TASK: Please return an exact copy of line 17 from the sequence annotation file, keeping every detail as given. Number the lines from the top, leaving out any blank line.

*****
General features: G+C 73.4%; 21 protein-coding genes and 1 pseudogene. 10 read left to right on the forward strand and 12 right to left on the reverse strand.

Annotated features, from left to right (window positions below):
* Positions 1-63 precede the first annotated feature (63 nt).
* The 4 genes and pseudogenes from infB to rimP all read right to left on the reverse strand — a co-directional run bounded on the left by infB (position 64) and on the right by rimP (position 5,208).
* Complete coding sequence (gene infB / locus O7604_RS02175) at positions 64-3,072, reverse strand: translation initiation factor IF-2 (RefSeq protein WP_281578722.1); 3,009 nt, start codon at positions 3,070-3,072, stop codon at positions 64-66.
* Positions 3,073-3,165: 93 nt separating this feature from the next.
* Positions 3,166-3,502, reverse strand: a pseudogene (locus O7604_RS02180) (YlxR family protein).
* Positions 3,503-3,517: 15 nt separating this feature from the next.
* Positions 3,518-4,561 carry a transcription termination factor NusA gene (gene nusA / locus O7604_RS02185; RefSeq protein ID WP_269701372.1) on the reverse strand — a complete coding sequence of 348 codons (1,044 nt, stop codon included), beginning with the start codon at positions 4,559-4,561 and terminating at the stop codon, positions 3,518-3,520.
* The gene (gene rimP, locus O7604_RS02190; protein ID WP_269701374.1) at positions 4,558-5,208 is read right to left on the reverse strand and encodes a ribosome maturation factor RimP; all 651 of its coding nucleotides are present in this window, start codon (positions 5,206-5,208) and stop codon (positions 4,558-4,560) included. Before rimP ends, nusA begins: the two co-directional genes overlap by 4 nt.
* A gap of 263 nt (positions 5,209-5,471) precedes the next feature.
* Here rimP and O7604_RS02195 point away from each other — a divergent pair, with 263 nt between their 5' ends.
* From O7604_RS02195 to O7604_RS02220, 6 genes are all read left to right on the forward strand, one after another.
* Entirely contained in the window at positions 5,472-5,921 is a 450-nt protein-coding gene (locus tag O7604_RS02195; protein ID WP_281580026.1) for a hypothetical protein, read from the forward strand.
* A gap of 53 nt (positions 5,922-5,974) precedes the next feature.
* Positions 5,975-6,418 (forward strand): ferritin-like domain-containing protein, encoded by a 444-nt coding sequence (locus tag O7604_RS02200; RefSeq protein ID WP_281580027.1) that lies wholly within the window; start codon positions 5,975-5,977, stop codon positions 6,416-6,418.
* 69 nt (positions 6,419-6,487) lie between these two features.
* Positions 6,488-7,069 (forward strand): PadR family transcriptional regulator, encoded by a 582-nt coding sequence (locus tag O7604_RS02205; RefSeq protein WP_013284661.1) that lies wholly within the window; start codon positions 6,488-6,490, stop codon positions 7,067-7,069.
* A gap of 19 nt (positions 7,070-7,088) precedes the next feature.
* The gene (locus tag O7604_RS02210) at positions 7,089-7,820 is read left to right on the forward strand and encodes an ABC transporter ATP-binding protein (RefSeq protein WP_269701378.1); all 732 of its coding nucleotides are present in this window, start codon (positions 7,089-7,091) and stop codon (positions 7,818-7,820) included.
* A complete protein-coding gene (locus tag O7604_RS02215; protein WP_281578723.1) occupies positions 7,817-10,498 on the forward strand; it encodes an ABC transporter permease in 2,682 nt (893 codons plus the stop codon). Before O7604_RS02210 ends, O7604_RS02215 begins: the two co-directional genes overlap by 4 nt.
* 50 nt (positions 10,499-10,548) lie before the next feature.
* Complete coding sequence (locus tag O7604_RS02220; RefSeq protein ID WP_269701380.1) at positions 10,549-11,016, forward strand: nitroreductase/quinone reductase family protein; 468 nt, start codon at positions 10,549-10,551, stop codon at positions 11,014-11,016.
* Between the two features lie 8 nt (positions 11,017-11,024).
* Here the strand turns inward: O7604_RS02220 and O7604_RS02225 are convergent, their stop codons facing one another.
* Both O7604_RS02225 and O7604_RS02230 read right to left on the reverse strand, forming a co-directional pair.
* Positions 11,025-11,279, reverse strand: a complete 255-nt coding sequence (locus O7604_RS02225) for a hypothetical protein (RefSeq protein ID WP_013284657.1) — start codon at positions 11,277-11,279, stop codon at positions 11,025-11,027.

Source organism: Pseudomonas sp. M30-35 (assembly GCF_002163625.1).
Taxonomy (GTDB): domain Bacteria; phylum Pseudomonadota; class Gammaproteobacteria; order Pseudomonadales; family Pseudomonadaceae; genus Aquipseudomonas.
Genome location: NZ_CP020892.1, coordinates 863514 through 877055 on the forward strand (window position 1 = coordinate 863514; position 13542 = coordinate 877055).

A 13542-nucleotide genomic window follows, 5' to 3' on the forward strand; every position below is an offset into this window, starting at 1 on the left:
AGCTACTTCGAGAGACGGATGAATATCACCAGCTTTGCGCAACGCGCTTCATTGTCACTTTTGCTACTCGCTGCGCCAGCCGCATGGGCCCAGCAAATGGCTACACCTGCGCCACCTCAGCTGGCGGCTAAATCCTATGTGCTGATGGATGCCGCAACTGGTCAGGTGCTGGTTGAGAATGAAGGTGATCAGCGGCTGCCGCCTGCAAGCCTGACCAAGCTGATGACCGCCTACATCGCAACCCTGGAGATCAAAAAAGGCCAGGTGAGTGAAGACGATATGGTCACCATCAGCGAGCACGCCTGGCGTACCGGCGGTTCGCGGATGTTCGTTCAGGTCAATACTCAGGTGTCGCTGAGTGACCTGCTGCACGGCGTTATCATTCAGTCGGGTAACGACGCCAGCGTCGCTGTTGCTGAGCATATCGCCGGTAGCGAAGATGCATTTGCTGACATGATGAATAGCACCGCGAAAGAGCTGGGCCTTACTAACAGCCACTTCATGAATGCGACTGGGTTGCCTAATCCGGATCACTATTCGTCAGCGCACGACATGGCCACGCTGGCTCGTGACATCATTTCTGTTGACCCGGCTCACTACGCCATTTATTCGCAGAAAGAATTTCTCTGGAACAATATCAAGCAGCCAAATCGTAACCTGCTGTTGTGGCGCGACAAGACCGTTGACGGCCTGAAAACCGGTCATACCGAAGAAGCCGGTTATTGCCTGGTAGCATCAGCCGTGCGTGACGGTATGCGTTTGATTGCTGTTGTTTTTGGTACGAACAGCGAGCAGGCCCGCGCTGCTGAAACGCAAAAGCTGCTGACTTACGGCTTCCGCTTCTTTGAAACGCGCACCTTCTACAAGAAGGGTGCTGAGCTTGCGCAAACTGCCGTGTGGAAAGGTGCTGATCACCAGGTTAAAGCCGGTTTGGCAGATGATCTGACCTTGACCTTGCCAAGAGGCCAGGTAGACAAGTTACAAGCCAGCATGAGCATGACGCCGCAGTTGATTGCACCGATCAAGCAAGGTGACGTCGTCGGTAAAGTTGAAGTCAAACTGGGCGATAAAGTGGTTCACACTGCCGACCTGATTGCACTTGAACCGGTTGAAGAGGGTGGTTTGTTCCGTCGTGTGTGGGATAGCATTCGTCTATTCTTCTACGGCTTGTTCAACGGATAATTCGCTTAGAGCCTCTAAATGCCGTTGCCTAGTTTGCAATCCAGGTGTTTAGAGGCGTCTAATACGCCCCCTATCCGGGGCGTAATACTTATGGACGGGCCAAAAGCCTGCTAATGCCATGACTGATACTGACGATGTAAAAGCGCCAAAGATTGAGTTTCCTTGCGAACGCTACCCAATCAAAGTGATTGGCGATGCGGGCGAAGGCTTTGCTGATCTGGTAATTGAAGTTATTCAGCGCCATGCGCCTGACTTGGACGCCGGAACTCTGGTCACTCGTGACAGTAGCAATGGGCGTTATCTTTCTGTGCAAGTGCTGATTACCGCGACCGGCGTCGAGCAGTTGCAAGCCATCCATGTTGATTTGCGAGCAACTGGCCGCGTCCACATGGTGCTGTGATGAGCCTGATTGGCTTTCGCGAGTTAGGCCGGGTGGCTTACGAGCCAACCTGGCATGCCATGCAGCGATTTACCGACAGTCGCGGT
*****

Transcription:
* 69 nt (positions 6,419-6,487) lie between these two features.